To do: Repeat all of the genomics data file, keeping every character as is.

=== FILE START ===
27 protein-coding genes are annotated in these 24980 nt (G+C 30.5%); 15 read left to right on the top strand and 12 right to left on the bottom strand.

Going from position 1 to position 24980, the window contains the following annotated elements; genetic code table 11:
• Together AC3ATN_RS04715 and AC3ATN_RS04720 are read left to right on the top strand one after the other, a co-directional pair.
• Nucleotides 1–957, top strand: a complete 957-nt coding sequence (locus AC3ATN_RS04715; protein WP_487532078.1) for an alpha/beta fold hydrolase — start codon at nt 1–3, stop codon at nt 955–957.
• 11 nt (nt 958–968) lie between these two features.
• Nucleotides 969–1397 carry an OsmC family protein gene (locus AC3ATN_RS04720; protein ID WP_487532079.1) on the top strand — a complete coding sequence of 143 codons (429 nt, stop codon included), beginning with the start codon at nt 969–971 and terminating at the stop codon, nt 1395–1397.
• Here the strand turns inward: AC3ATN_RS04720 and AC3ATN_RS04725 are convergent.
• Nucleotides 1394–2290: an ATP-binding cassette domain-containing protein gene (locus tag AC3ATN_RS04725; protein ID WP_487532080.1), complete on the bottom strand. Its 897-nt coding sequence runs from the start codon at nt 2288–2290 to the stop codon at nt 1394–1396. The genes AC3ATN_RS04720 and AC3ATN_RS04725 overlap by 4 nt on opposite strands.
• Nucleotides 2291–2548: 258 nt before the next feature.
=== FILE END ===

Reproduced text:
27 protein-coding genes are annotated in these 24980 nt (G+C 30.5%); 15 read left to right on the top strand and 12 right to left on the bottom strand.

Going from position 1 to position 24980, the window contains the following annotated elements; genetic code table 11:
• Together AC3ATN_RS04715 and AC3ATN_RS04720 are read left to right on the top strand one after the other, a co-directional pair.
• Nucleotides 1–957, top strand: a complete 957-nt coding sequence (locus AC3ATN_RS04715; protein WP_487532078.1) for an alpha/beta fold hydrolase — start codon at nt 1–3, stop codon at nt 955–957.
• 11 nt (nt 958–968) lie between these two features.
• Nucleotides 969–1397 carry an OsmC family protein gene (locus AC3ATN_RS04720; protein ID WP_487532079.1) on the top strand — a complete coding sequence of 143 codons (429 nt, stop codon included), beginning with the start codon at nt 969–971 and terminating at the stop codon, nt 1395–1397.
• Here the strand turns inward: AC3ATN_RS04720 and AC3ATN_RS04725 are convergent.
• Nucleotides 1394–2290: an ATP-binding cassette domain-containing protein gene (locus tag AC3ATN_RS04725; protein ID WP_487532080.1), complete on the bottom strand. Its 897-nt coding sequence runs from the start codon at nt 2288–2290 to the stop codon at nt 1394–1396. The genes AC3ATN_RS04720 and AC3ATN_RS04725 overlap by 4 nt on opposite strands.
• Nucleotides 2291–2548: 258 nt before the next feature.